Prosecution Continues to Call Witnesses in Trump Hush-Money Trial

Prosecution Continues to Call Witnesses in Trump Hush-Money Trial

The fourth week of the criminal trial involving former President Donald Trump and the alleged hush-money payment to adult film star Stormy Daniels concluded on Friday in New York. The prosecution continued to present witnesses, aiming to strengthen its case that Trump intentionally falsified business documents to influence the 2016 election outcome. Trump faces 34 felony counts related to the alleged payment.

One of the key witnesses on Friday was Madeleine Westerhout, a former White House aide who served as a personal assistant to Trump. Westerhout testified about Trump receiving envelopes with cheques to sign, but under cross-examination, she faced questions about her knowledge of the specific business matters Trump was attending to. Trump’s defense lawyer also inquired about whether Trump signed documents without reviewing them, to which Westerhout responded affirmatively. She also confirmed that Trump was concerned about the impact of rumors regarding his alleged affair with Daniels on his family, supporting the defense’s argument that Trump aimed to protect his family from embarrassment.

Following Westerhout’s testimony, four technical witnesses took the stand. Compliance analysts Daniel Dixon from AT&T and Jenne Tomalin from Verizon authenticated phone records related to key figures in the trial, including Allen Weisselberg. Two paralegals from the Manhattan District Attorney’s Office, Georgia Longstreet and Jaden Jarmel-Schneider, presented evidence such as social media posts, text messages, and data collected from Michael Cohen’s phone.

During breaks in witness testimony, the prosecution sought to introduce a 1999 interview between Trump and Larry King as evidence. However, the defense argued that the interview’s relevance to events in 2016, when campaign finance laws had changed, was limited. Judge Juan Merchan sided with the defense, deeming the interview “too attenuated” due to the significant time gap.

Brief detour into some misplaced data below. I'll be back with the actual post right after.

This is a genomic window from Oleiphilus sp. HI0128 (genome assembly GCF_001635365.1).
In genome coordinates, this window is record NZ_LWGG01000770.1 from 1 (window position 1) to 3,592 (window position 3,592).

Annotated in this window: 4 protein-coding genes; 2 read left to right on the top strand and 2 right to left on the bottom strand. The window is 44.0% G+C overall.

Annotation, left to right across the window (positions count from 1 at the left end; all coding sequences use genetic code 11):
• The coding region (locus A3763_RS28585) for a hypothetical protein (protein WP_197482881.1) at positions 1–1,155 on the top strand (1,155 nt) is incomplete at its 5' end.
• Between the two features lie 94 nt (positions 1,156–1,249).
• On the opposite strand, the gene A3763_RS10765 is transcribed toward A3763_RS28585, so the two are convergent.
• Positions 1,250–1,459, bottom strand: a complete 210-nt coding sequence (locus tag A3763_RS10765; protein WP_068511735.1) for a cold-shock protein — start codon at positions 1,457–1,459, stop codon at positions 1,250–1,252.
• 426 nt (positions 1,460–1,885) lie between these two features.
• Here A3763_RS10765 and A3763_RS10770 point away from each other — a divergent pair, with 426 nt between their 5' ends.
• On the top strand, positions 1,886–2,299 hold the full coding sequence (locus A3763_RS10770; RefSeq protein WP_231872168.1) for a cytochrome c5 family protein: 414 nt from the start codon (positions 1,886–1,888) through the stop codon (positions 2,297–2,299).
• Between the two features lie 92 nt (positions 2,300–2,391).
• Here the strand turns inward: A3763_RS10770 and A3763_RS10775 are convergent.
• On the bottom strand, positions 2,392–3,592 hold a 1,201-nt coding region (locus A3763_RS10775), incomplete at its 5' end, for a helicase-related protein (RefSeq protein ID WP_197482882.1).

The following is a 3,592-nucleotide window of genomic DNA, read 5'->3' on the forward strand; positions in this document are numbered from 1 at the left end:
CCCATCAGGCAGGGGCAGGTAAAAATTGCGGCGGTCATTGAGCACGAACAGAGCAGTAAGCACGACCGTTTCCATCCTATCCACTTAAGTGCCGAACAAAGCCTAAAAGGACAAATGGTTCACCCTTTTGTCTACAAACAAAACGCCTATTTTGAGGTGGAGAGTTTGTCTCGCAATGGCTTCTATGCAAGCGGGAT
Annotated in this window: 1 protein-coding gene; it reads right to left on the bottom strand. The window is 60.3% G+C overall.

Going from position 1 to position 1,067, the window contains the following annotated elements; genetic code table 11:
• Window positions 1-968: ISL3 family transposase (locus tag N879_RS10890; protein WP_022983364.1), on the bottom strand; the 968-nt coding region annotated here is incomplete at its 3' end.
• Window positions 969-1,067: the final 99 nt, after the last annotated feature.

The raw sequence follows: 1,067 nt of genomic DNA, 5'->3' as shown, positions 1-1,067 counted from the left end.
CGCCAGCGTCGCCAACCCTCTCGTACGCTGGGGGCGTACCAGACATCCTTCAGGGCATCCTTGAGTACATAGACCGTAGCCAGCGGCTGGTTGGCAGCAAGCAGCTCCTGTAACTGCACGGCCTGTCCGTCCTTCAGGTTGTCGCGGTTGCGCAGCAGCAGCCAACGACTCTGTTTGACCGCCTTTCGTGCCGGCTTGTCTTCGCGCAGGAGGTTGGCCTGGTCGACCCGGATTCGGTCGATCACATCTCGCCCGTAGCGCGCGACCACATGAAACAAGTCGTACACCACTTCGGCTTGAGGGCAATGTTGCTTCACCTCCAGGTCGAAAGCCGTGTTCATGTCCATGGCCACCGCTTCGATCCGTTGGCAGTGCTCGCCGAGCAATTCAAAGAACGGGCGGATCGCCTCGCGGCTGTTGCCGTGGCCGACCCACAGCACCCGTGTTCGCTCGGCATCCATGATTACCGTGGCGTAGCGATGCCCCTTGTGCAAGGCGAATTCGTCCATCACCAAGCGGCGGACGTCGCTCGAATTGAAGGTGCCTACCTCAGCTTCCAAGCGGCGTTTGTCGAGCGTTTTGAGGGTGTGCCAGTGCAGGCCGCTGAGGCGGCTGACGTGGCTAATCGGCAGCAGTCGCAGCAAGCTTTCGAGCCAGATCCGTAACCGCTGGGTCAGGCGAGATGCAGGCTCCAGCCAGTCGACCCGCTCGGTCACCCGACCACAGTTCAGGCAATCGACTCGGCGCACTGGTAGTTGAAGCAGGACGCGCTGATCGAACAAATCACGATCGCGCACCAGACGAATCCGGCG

Another matter addressed in court was Michael Cohen’s presence on TikTok, where he has been critical of Trump. The defense requested a separate gag order against Cohen, citing concerns that Trump was unable to respond to Cohen’s statements while Cohen continued to speak out. Judge Merchan issued a warning to the prosecution, instructing them to inform Cohen that he should refrain from making further statements about Trump.

The court proceedings concluded with the prosecution indicating that it anticipated calling two more witnesses before potentially resting its case. The trial is expected to continue next week, with a midweek break on Wednesday and Trump’s requested absence on Friday to attend his son Barron’s graduation.

Author: CrimeDoor

1 Response

  1. This post highlights the ongoing criminal trial involving former President Donald Trump and the alleged hush-money payment to adult film star Stormy Daniels. This case has significant implications for the field of law and politics. It serves as a real-world application of the legal principles surrounding campaign finance laws and potential violations by public figures.

    The trial provides an opportunity to examine the intricacies of campaign finance regulations and their enforcement. It allows legal professionals, scholars, and the general public to witness how these laws are applied in practice

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